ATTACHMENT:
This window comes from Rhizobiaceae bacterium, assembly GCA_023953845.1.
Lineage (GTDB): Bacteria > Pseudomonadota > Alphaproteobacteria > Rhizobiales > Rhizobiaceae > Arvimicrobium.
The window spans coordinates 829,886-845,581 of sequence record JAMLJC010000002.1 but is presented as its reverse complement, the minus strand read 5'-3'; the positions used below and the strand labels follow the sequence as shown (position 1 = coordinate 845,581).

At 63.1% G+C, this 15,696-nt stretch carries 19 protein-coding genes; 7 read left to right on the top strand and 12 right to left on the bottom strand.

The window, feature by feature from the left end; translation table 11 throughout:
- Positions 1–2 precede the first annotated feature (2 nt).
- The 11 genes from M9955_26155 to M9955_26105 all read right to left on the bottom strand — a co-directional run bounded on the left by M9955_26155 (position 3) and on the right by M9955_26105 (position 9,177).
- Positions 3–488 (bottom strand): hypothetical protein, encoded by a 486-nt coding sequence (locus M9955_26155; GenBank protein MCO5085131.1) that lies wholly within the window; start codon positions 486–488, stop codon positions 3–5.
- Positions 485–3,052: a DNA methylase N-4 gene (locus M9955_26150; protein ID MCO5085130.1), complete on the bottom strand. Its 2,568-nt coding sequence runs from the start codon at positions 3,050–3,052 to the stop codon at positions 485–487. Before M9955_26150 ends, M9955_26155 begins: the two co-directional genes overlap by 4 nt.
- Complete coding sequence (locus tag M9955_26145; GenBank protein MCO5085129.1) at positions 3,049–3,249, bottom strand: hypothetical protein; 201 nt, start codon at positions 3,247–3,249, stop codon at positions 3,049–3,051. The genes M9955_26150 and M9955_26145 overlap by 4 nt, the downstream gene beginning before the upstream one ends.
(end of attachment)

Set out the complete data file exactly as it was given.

This window comes from Rhizobiaceae bacterium, assembly GCA_023953845.1.
Lineage (GTDB): Bacteria > Pseudomonadota > Alphaproteobacteria > Rhizobiales > Rhizobiaceae > Arvimicrobium.
The window spans coordinates 829,886-845,581 of sequence record JAMLJC010000002.1 but is presented as its reverse complement, the minus strand read 5'-3'; the positions used below and the strand labels follow the sequence as shown (position 1 = coordinate 845,581).

At 63.1% G+C, this 15,696-nt stretch carries 19 protein-coding genes; 7 read left to right on the top strand and 12 right to left on the bottom strand.

The window, feature by feature from the left end; translation table 11 throughout:
- Positions 1–2 precede the first annotated feature (2 nt).
- The 11 genes from M9955_26155 to M9955_26105 all read right to left on the bottom strand — a co-directional run bounded on the left by M9955_26155 (position 3) and on the right by M9955_26105 (position 9,177).
- Positions 3–488 (bottom strand): hypothetical protein, encoded by a 486-nt coding sequence (locus M9955_26155; GenBank protein MCO5085131.1) that lies wholly within the window; start codon positions 486–488, stop codon positions 3–5.
- Positions 485–3,052: a DNA methylase N-4 gene (locus M9955_26150; protein ID MCO5085130.1), complete on the bottom strand. Its 2,568-nt coding sequence runs from the start codon at positions 3,050–3,052 to the stop codon at positions 485–487. Before M9955_26150 ends, M9955_26155 begins: the two co-directional genes overlap by 4 nt.
- Complete coding sequence (locus tag M9955_26145; GenBank protein MCO5085129.1) at positions 3,049–3,249, bottom strand: hypothetical protein; 201 nt, start codon at positions 3,247–3,249, stop codon at positions 3,049–3,051. The genes M9955_26150 and M9955_26145 overlap by 4 nt, the downstream gene beginning before the upstream one ends.